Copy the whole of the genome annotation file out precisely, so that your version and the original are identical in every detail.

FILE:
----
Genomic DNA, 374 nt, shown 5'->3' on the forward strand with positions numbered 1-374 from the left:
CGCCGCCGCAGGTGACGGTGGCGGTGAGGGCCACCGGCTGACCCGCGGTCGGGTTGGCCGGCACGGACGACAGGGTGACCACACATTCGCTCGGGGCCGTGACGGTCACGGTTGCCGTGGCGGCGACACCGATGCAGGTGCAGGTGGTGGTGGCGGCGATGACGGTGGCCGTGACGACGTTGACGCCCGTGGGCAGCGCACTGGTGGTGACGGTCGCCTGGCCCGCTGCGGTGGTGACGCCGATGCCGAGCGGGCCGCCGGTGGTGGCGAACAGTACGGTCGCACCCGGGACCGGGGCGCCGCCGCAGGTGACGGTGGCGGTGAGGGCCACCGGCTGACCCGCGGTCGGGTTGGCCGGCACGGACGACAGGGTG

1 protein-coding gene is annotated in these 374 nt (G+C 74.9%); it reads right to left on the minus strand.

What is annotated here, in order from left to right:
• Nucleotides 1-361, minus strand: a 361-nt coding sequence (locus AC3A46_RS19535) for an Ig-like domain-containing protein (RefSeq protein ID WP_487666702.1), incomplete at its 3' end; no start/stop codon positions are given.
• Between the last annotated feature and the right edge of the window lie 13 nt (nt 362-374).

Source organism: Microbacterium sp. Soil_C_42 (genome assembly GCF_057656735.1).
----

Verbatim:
Genomic DNA, 374 nt, shown 5'->3' on the forward strand with positions numbered 1-374 from the left:
CGCCGCCGCAGGTGACGGTGGCGGTGAGGGCCACCGGCTGACCCGCGGTCGGGTTGGCCGGCACGGACGACAGGGTGACCACACATTCGCTCGGGGCCGTGACGGTCACGGTTGCCGTGGCGGCGACACCGATGCAGGTGCAGGTGGTGGTGGCGGCGATGACGGTGGCCGTGACGACGTTGACGCCCGTGGGCAGCGCACTGGTGGTGACGGTCGCCTGGCCCGCTGCGGTGGTGACGCCGATGCCGAGCGGGCCGCCGGTGGTGGCGAACAGTACGGTCGCACCCGGGACCGGGGCGCCGCCGCAGGTGACGGTGGCGGTGAGGGCCACCGGCTGACCCGCGGTCGGGTTGGCCGGCACGGACGACAGGGTG

1 protein-coding gene is annotated in these 374 nt (G+C 74.9%); it reads right to left on the minus strand.

What is annotated here, in order from left to right:
• Nucleotides 1-361, minus strand: a 361-nt coding sequence (locus AC3A46_RS19535) for an Ig-like domain-containing protein (RefSeq protein ID WP_487666702.1), incomplete at its 3' end; no start/stop codon positions are given.
• Between the last annotated feature and the right edge of the window lie 13 nt (nt 362-374).

Source organism: Microbacterium sp. Soil_C_42 (genome assembly GCF_057656735.1).